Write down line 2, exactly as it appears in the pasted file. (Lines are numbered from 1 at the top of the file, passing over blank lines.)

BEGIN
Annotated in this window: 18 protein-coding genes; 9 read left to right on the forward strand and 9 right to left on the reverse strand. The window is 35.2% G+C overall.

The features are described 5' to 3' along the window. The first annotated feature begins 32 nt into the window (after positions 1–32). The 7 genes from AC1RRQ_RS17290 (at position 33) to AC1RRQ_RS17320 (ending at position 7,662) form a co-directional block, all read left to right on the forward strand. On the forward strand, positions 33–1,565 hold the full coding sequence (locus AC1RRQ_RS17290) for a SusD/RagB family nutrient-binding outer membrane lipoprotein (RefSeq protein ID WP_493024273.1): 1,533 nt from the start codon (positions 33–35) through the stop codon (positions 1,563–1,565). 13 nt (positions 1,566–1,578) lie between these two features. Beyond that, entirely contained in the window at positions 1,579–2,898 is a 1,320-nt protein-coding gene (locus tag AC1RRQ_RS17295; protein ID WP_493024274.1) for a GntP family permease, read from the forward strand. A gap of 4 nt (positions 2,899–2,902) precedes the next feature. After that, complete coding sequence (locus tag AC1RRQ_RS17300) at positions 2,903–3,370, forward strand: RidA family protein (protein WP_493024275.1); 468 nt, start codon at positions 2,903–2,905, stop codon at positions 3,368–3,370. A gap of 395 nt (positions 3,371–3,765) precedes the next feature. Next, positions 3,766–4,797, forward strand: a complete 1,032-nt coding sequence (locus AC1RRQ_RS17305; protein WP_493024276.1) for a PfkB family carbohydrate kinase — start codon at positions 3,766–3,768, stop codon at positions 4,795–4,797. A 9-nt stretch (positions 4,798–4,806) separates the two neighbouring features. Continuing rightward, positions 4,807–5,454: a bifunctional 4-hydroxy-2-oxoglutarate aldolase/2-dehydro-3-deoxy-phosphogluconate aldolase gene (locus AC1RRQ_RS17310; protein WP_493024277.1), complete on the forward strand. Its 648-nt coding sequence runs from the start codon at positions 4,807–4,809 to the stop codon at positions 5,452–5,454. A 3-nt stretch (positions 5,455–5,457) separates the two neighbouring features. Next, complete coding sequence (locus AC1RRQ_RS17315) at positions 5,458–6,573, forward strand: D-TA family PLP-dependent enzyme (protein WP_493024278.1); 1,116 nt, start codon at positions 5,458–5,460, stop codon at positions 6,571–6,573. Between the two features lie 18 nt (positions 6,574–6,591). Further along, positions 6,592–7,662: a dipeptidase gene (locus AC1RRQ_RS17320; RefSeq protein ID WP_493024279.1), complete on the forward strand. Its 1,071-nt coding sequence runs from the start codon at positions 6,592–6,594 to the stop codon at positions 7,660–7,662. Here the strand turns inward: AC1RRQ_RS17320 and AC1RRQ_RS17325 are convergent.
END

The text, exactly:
The features are described 5' to 3' along the window. The first annotated feature begins 32 nt into the window (after positions 1–32). The 7 genes from AC1RRQ_RS17290 (at position 33) to AC1RRQ_RS17320 (ending at position 7,662) form a co-directional block, all read left to right on the forward strand. On the forward strand, positions 33–1,565 hold the full coding sequence (locus AC1RRQ_RS17290) for a SusD/RagB family nutrient-binding outer membrane lipoprotein (RefSeq protein ID WP_493024273.1): 1,533 nt from the start codon (positions 33–35) through the stop codon (positions 1,563–1,565). 13 nt (positions 1,566–1,578) lie between these two features. Beyond that, entirely contained in the window at positions 1,579–2,898 is a 1,320-nt protein-coding gene (locus tag AC1RRQ_RS17295; protein ID WP_493024274.1) for a GntP family permease, read from the forward strand. A gap of 4 nt (positions 2,899–2,902) precedes the next feature. After that, complete coding sequence (locus tag AC1RRQ_RS17300) at positions 2,903–3,370, forward strand: RidA family protein (protein WP_493024275.1); 468 nt, start codon at positions 2,903–2,905, stop codon at positions 3,368–3,370. A gap of 395 nt (positions 3,371–3,765) precedes the next feature. Next, positions 3,766–4,797, forward strand: a complete 1,032-nt coding sequence (locus AC1RRQ_RS17305; protein WP_493024276.1) for a PfkB family carbohydrate kinase — start codon at positions 3,766–3,768, stop codon at positions 4,795–4,797. A 9-nt stretch (positions 4,798–4,806) separates the two neighbouring features. Continuing rightward, positions 4,807–5,454: a bifunctional 4-hydroxy-2-oxoglutarate aldolase/2-dehydro-3-deoxy-phosphogluconate aldolase gene (locus AC1RRQ_RS17310; protein WP_493024277.1), complete on the forward strand. Its 648-nt coding sequence runs from the start codon at positions 4,807–4,809 to the stop codon at positions 5,452–5,454. A 3-nt stretch (positions 5,455–5,457) separates the two neighbouring features. Next, complete coding sequence (locus AC1RRQ_RS17315) at positions 5,458–6,573, forward strand: D-TA family PLP-dependent enzyme (protein WP_493024278.1); 1,116 nt, start codon at positions 5,458–5,460, stop codon at positions 6,571–6,573. Between the two features lie 18 nt (positions 6,574–6,591). Further along, positions 6,592–7,662: a dipeptidase gene (locus AC1RRQ_RS17320; RefSeq protein ID WP_493024279.1), complete on the forward strand. Its 1,071-nt coding sequence runs from the start codon at positions 6,592–6,594 to the stop codon at positions 7,660–7,662. Here the strand turns inward: AC1RRQ_RS17320 and AC1RRQ_RS17325 are convergent.